Learning from the Master Gardeners

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Garden Features

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Drought Tolerant

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Edible Garden

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California Natives

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Drip Irrigation

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Pesticide Free

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Rain Garden

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Reclaimed/Recycled Materials

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Sheet Mulching

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Lawn Conversion

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Lawn-Free Landscaping

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Permeable Surfaces

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Wildlife Habitat

I moved to this house in January 2018. The long-neglected front and back yards gave me the perfect opportunity to convert the area to more water-conscious plantings.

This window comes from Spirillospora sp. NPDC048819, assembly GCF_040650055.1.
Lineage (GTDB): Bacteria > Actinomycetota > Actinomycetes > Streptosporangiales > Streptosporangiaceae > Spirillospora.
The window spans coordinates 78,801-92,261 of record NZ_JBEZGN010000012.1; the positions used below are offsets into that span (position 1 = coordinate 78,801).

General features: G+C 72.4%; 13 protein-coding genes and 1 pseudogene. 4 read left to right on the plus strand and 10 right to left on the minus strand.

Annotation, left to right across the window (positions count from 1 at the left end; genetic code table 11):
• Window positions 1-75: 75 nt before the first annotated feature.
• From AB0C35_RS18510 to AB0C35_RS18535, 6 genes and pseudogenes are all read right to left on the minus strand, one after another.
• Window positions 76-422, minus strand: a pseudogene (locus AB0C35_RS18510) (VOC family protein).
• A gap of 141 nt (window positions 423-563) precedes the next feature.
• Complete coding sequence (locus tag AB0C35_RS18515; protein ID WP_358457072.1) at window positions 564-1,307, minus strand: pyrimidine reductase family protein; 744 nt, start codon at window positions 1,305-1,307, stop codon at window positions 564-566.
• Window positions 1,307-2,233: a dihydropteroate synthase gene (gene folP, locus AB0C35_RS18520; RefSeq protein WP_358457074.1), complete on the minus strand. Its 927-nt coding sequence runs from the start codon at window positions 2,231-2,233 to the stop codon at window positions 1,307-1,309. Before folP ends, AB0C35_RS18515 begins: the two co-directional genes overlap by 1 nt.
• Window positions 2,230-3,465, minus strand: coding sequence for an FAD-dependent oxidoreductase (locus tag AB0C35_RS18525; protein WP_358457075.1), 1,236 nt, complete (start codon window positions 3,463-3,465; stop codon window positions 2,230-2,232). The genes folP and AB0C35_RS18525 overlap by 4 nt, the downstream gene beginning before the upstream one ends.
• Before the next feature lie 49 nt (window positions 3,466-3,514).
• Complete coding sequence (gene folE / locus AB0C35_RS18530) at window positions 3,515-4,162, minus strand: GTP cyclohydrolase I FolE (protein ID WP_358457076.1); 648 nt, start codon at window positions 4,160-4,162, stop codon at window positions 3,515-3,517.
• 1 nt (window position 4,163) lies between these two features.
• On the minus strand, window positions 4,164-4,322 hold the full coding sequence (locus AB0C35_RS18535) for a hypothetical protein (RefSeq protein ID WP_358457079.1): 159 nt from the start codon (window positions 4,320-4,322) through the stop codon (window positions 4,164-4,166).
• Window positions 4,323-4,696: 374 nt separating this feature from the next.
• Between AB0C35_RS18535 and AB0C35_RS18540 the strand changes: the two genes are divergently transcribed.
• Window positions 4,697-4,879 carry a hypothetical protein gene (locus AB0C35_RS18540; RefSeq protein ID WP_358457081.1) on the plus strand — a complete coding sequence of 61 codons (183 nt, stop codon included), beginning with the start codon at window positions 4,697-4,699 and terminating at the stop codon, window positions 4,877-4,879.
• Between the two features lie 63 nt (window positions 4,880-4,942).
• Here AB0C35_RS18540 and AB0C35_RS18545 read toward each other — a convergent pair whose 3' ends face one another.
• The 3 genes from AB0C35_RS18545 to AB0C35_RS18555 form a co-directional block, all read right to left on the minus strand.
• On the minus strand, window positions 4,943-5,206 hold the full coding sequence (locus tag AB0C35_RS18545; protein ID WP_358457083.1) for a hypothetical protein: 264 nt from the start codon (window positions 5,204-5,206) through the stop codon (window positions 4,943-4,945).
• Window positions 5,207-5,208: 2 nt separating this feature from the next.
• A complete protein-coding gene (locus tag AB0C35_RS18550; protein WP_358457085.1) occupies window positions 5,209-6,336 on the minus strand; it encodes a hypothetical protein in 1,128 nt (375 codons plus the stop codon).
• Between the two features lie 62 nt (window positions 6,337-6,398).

I gradually sheet-mulched a large weedy stretch in the backyard for my vegetable beds, and I also planted bare-root fruit trees. A few months later, inspired by the North Marin Water District’s “Cash for Grass” program, I converted the straggly front lawn, too, installing mostly California native plants after extensive sheet-mulching.

Front Garden

My front garden includes yellow monkeyflower, tall blue bog-sage, purple penstemons, pink -flowering currants, and California fuchsias. I’ve also lined the main walkway with two kinds of native grasses to see which one is ultimately happier in that spot. In addition, deer-grasses are growing alongside island snapdragons, Santa Barbara daisies, and blue-eyed grass. Although not California natives, the succulent-looking calandrinias from Chile are thriving here, their cheerful fuchsia-colored flowers bobbing along the front walkway.

Everything is hand-watered, requiring relatively little irrigation until late summer. The native plants don’t want a lot of water, and the thick wood-chip mulch from a neighbor’s tree pruning helps keep everything humidified, even on a hot and windy Novato afternoon.

Back Garden

My backyard now has five raised beds for vegetables and eleven young fruit trees. Last summer I planted two pineapple guava trees that I had purchased from the Master Gardener’s booth at the 2019 Marin County Fair. These lovely drought-tolerant trees provide fragrant edible flowers in spring and delicious fruit in late fall (assuming you didn’t eat all the flowers in the spring.)